downthetubes: What most distracts you from getting your work done?
Metaphrog: Not much. We usually find it hard to switch off and to not work all the time.
downthetubes: Do you think it’s easier or harder for young comic creators to get published today?
Metaphrog: In some way it’s easier as there are more outlets, like social media and also there are more publishers. Comics are more accepted now than ever before – there’s a wider audience. But it’s also just as difficult as always to actually get published. There are more books published every year, so it’s probably harder to get noticed.
downthetubes: Have you ever been to the Lake District before and if so what did you think of it? If you haven’t, what are you expecting?
Metaphrog: We’ve been to the Lake District but this will be our first year at the festival and we’re really looking forward to it. We’re expecting it to be more like the Angoulême festival in France, more family friendly. The festival organisers have been utterly fantastic to deal with – super efficient and looking after the guests in advance.
downthetubes: How do Festivals and other comics events help creators most, do you think?
Metaphrog: By allowing them to meet other creators, also to meet and develop their audience, to keep informed directly with what’s happening in the comic world. It’s an essential thing to do in order to develop as a comic creator.
downthetubes: What one piece of advice do you offer people looking to work in the comics industry?
Metaphrog: It’s not an easy path. Work hard, persevere and don’t take anything for granted.
downthetubes: What’s your favourite comic right now and where can people get it?
Metaphrog: We don’t have a favourite comic right now, but have recently re-read and love Jacques Tardi’s books (Goddam This War, Fog over Tolbiac Bridge – in French but it’s out soon in English) and Peeters/Schuiten (Les Cités Obscures: Brusel). Also really liked Frederik Peeters’ Aama (published by SelMadeHero), and loved Chris Ware’s Building Stories as well as Rutu Modan’s The Property.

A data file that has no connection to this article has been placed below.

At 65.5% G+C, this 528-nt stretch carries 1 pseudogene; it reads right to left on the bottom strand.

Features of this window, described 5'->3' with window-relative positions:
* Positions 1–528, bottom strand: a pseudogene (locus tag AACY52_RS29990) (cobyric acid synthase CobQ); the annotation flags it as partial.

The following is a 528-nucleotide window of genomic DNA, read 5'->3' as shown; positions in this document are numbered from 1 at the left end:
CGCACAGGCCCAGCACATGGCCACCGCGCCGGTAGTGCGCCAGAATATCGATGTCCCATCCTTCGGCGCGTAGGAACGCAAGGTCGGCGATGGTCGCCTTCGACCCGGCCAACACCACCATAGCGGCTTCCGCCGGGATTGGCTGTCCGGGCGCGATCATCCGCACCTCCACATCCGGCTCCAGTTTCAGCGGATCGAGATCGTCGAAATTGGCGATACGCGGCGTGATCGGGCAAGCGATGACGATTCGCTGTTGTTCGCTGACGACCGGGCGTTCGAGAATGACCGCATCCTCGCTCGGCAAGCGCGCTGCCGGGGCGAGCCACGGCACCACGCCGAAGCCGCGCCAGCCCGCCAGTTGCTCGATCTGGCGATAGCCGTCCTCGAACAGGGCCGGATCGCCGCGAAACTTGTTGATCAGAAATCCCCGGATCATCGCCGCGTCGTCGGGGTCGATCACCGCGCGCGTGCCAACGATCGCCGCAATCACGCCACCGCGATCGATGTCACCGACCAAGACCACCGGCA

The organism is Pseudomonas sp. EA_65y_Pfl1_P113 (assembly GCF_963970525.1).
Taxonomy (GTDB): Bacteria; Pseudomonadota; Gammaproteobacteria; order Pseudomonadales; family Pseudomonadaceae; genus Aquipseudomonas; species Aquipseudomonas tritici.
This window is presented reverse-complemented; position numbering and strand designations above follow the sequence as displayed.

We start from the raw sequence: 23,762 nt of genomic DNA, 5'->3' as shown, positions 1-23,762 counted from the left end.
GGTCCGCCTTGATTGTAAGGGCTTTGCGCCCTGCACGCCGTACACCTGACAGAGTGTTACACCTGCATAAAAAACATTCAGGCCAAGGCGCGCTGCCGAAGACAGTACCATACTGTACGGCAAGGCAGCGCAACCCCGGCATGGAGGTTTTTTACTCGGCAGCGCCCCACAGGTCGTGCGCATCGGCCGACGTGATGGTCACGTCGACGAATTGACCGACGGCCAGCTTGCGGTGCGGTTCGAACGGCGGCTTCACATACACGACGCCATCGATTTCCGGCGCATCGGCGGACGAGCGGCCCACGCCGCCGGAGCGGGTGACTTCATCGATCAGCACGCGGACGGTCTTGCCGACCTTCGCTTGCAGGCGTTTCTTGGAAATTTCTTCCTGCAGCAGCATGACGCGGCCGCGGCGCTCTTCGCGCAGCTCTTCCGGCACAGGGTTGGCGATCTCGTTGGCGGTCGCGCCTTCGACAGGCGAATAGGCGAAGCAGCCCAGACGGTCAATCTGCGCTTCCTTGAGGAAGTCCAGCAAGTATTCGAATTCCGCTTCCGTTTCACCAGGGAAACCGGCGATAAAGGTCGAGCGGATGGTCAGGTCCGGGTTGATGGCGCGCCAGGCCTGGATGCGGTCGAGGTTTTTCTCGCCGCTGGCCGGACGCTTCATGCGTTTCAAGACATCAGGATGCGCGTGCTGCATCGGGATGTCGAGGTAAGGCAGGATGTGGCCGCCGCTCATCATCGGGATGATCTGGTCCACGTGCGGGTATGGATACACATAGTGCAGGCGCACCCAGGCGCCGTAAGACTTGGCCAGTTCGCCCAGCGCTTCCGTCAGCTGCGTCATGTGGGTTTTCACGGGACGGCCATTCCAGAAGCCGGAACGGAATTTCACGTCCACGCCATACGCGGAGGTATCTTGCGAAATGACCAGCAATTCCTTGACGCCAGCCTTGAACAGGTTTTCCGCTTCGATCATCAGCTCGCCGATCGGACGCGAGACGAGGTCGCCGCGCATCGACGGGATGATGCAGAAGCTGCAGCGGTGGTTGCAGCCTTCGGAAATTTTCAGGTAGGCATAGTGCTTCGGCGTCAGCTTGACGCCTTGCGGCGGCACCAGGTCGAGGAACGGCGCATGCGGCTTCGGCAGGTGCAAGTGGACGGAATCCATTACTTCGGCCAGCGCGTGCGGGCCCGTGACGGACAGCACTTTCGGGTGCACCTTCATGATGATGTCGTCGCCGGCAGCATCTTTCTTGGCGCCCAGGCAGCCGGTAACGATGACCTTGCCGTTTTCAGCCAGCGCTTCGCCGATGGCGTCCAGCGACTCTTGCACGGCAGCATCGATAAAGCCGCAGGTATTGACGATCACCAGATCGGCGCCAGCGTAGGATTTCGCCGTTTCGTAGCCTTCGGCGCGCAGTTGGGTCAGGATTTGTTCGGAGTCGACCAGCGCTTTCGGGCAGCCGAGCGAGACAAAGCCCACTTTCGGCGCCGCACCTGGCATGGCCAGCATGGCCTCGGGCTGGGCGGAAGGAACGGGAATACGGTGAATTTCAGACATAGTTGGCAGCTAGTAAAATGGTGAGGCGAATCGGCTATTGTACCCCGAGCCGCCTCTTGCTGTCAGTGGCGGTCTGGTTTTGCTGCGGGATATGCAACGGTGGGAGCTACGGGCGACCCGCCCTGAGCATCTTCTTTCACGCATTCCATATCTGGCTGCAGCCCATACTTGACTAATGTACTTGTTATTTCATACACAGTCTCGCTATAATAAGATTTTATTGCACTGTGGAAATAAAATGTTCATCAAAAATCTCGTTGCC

downthetubes: Thank you very muich for your time, and see you in Kendal!
• Check out their web site to find out more about their work and buy their books: www.metaphrog.com
The founder of downthetubes, which he established in 1998. John works as a comics and magazine editor, writer, and on promotional work for the Lakes International Comic Art Festival. He is currently editor of Star Trek Explorer, published by Titan – his third tour of duty on the title originally titled Star Trek Magazine.
Working in British comics publishing since the 1980s, his credits include editor of titles such as Doctor Who Magazine, Babylon 5 Magazine, and more. He also edited the comics anthology STRIP Magazine and edited several audio comics for ROK Comics. He has also edited several comic collections, including volumes of “Charley’s War” and “Dan Dare”.
He’s the writer of “Pilgrim: Secrets and Lies” for B7 Comics; “Crucible”, a creator-owned project with 2000AD artist Smuzz; and “Death Duty” and “Skow Dogs” with Dave Hailwood.